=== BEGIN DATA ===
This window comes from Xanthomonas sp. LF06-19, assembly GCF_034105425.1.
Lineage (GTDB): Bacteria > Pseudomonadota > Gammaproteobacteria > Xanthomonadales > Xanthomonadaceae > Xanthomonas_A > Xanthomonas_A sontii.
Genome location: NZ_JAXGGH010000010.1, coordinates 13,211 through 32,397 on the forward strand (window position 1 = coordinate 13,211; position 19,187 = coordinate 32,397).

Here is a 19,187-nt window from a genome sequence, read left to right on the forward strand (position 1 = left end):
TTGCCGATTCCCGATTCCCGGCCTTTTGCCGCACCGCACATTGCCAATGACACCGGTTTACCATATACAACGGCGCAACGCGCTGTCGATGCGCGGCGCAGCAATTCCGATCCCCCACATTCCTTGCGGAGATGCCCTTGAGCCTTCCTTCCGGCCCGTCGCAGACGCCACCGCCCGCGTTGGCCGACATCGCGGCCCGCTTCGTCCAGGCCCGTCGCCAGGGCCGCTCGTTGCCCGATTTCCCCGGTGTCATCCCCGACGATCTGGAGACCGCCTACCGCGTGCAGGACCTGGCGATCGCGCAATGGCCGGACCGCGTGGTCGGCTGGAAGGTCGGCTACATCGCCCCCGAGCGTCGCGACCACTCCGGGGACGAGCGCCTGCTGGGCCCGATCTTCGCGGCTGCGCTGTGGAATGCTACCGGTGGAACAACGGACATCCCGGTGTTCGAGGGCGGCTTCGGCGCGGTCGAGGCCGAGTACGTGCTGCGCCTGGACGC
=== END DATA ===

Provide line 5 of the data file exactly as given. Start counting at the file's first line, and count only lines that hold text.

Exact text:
TTGCCGATTCCCGATTCCCGGCCTTTTGCCGCACCGCACATTGCCAATGACACCGGTTTACCATATACAACGGCGCAACGCGCTGTCGATGCGCGGCGCAGCAATTCCGATCCCCCACATTCCTTGCGGAGATGCCCTTGAGCCTTCCTTCCGGCCCGTCGCAGACGCCACCGCCCGCGTTGGCCGACATCGCGGCCCGCTTCGTCCAGGCCCGTCGCCAGGGCCGCTCGTTGCCCGATTTCCCCGGTGTCATCCCCGACGATCTGGAGACCGCCTACCGCGTGCAGGACCTGGCGATCGCGCAATGGCCGGACCGCGTGGTCGGCTGGAAGGTCGGCTACATCGCCCCCGAGCGTCGCGACCACTCCGGGGACGAGCGCCTGCTGGGCCCGATCTTCGCGGCTGCGCTGTGGAATGCTACCGGTGGAACAACGGACATCCCGGTGTTCGAGGGCGGCTTCGGCGCGGTCGAGGCCGAGTACGTGCTGCGCCTGGACGC